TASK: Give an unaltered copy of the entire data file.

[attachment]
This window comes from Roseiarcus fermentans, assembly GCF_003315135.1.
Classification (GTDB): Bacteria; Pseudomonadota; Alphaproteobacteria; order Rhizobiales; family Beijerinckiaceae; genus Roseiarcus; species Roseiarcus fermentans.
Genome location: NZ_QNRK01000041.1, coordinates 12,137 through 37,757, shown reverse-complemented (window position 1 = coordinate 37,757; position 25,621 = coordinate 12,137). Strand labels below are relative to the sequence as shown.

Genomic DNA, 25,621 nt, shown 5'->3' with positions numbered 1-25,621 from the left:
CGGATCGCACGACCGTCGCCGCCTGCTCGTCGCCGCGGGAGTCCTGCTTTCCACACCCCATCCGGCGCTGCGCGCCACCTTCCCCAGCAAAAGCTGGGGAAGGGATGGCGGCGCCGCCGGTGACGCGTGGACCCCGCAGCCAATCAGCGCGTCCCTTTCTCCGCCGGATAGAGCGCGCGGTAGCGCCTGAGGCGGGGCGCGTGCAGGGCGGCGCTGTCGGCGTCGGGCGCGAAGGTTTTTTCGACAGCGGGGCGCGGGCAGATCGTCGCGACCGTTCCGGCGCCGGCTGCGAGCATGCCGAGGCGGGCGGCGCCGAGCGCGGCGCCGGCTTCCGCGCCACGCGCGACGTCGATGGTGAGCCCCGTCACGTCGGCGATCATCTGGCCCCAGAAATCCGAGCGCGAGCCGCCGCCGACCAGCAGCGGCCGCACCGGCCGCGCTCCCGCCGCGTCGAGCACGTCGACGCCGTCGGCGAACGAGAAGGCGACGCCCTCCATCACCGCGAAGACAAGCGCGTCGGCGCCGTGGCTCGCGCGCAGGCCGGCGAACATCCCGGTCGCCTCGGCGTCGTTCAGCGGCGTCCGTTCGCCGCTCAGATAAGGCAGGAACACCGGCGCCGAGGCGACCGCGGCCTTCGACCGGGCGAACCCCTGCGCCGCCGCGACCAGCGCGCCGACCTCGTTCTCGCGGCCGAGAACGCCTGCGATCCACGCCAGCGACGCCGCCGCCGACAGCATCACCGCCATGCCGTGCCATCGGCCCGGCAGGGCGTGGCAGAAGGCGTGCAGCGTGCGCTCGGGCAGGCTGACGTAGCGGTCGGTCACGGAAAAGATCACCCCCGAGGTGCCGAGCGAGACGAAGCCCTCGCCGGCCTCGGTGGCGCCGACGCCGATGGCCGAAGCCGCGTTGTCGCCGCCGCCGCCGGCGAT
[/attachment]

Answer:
This window comes from Roseiarcus fermentans, assembly GCF_003315135.1.
Classification (GTDB): Bacteria; Pseudomonadota; Alphaproteobacteria; order Rhizobiales; family Beijerinckiaceae; genus Roseiarcus; species Roseiarcus fermentans.
Genome location: NZ_QNRK01000041.1, coordinates 12,137 through 37,757, shown reverse-complemented (window position 1 = coordinate 37,757; position 25,621 = coordinate 12,137). Strand labels below are relative to the sequence as shown.

Genomic DNA, 25,621 nt, shown 5'->3' with positions numbered 1-25,621 from the left:
CGGATCGCACGACCGTCGCCGCCTGCTCGTCGCCGCGGGAGTCCTGCTTTCCACACCCCATCCGGCGCTGCGCGCCACCTTCCCCAGCAAAAGCTGGGGAAGGGATGGCGGCGCCGCCGGTGACGCGTGGACCCCGCAGCCAATCAGCGCGTCCCTTTCTCCGCCGGATAGAGCGCGCGGTAGCGCCTGAGGCGGGGCGCGTGCAGGGCGGCGCTGTCGGCGTCGGGCGCGAAGGTTTTTTCGACAGCGGGGCGCGGGCAGATCGTCGCGACCGTTCCGGCGCCGGCTGCGAGCATGCCGAGGCGGGCGGCGCCGAGCGCGGCGCCGGCTTCCGCGCCACGCGCGACGTCGATGGTGAGCCCCGTCACGTCGGCGATCATCTGGCCCCAGAAATCCGAGCGCGAGCCGCCGCCGACCAGCAGCGGCCGCACCGGCCGCGCTCCCGCCGCGTCGAGCACGTCGACGCCGTCGGCGAACGAGAAGGCGACGCCCTCCATCACCGCGAAGACAAGCGCGTCGGCGCCGTGGCTCGCGCGCAGGCCGGCGAACATCCCGGTCGCCTCGGCGTCGTTCAGCGGCGTCCGTTCGCCGCTCAGATAAGGCAGGAACACCGGCGCCGAGGCGACCGCGGCCTTCGACCGGGCGAACCCCTGCGCCGCCGCGACCAGCGCGCCGACCTCGTTCTCGCGGCCGAGAACGCCTGCGATCCACGCCAGCGACGCCGCCGCCGACAGCATCACCGCCATGCCGTGCCATCGGCCCGGCAGGGCGTGGCAGAAGGCGTGCAGCGTGCGCTCGGGCAGGCTGACGTAGCGGTCGGTCACGGAAAAGATCACCCCCGAGGTGCCGAGCGAGACGAAGCCCTCGCCGGCCTCGGTGGCGCCGACGCCGATGGCCGAAGCCGCGTTGTCGCCGCCGCCGCCGGCGAT